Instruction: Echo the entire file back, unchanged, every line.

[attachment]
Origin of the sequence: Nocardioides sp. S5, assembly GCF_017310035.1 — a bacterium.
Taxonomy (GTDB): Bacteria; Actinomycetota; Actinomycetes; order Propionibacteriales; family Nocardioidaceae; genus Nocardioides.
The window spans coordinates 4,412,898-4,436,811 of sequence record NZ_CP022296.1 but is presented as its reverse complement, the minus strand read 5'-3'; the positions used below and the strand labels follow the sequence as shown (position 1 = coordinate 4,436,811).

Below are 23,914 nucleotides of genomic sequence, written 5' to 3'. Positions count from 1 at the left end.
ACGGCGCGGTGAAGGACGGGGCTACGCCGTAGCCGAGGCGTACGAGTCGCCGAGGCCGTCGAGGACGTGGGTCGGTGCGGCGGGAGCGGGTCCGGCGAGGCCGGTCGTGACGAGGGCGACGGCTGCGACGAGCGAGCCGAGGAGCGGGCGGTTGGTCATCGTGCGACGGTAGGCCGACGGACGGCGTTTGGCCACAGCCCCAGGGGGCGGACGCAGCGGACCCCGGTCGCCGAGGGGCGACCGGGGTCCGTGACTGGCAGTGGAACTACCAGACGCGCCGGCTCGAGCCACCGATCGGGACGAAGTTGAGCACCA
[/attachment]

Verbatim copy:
Origin of the sequence: Nocardioides sp. S5, assembly GCF_017310035.1 — a bacterium.
Taxonomy (GTDB): Bacteria; Actinomycetota; Actinomycetes; order Propionibacteriales; family Nocardioidaceae; genus Nocardioides.
The window spans coordinates 4,412,898-4,436,811 of sequence record NZ_CP022296.1 but is presented as its reverse complement, the minus strand read 5'-3'; the positions used below and the strand labels follow the sequence as shown (position 1 = coordinate 4,436,811).

Below are 23,914 nucleotides of genomic sequence, written 5' to 3'. Positions count from 1 at the left end.
ACGGCGCGGTGAAGGACGGGGCTACGCCGTAGCCGAGGCGTACGAGTCGCCGAGGCCGTCGAGGACGTGGGTCGGTGCGGCGGGAGCGGGTCCGGCGAGGCCGGTCGTGACGAGGGCGACGGCTGCGACGAGCGAGCCGAGGAGCGGGCGGTTGGTCATCGTGCGACGGTAGGCCGACGGACGGCGTTTGGCCACAGCCCCAGGGGGCGGACGCAGCGGACCCCGGTCGCCGAGGGGCGACCGGGGTCCGTGACTGGCAGTGGAACTACCAGACGCGCCGGCTCGAGCCACCGATCGGGACGAAGTTGAGCACCA